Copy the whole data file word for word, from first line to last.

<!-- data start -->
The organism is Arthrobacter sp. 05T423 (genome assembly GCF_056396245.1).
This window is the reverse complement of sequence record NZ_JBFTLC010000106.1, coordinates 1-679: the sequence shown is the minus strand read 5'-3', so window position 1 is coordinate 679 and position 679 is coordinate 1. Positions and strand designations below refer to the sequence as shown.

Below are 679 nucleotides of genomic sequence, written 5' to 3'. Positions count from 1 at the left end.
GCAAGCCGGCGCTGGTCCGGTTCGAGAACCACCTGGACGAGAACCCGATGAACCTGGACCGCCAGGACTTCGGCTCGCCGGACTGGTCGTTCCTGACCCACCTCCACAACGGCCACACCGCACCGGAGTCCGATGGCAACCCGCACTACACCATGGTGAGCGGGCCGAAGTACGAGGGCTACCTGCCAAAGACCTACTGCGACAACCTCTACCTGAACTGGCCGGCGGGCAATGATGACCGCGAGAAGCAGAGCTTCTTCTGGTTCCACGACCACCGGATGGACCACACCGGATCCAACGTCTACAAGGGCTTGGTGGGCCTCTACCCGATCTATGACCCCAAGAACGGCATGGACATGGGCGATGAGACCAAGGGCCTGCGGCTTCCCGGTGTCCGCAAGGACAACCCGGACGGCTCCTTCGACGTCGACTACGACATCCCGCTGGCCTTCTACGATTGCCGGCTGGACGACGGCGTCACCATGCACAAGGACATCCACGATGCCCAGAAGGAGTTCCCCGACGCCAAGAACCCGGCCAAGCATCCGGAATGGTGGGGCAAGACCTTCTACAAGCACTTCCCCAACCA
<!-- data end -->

The organism is Arthrobacter sp. 05T423 (genome assembly GCF_056396245.1).
This window is the reverse complement of sequence record NZ_JBFTLC010000106.1, coordinates 1-679: the sequence shown is the minus strand read 5'-3', so window position 1 is coordinate 679 and position 679 is coordinate 1. Positions and strand designations below refer to the sequence as shown.

Below are 679 nucleotides of genomic sequence, written 5' to 3'. Positions count from 1 at the left end.
GCAAGCCGGCGCTGGTCCGGTTCGAGAACCACCTGGACGAGAACCCGATGAACCTGGACCGCCAGGACTTCGGCTCGCCGGACTGGTCGTTCCTGACCCACCTCCACAACGGCCACACCGCACCGGAGTCCGATGGCAACCCGCACTACACCATGGTGAGCGGGCCGAAGTACGAGGGCTACCTGCCAAAGACCTACTGCGACAACCTCTACCTGAACTGGCCGGCGGGCAATGATGACCGCGAGAAGCAGAGCTTCTTCTGGTTCCACGACCACCGGATGGACCACACCGGATCCAACGTCTACAAGGGCTTGGTGGGCCTCTACCCGATCTATGACCCCAAGAACGGCATGGACATGGGCGATGAGACCAAGGGCCTGCGGCTTCCCGGTGTCCGCAAGGACAACCCGGACGGCTCCTTCGACGTCGACTACGACATCCCGCTGGCCTTCTACGATTGCCGGCTGGACGACGGCGTCACCATGCACAAGGACATCCACGATGCCCAGAAGGAGTTCCCCGACGCCAAGAACCCGGCCAAGCATCCGGAATGGTGGGGCAAGACCTTCTACAAGCACTTCCCCAACCA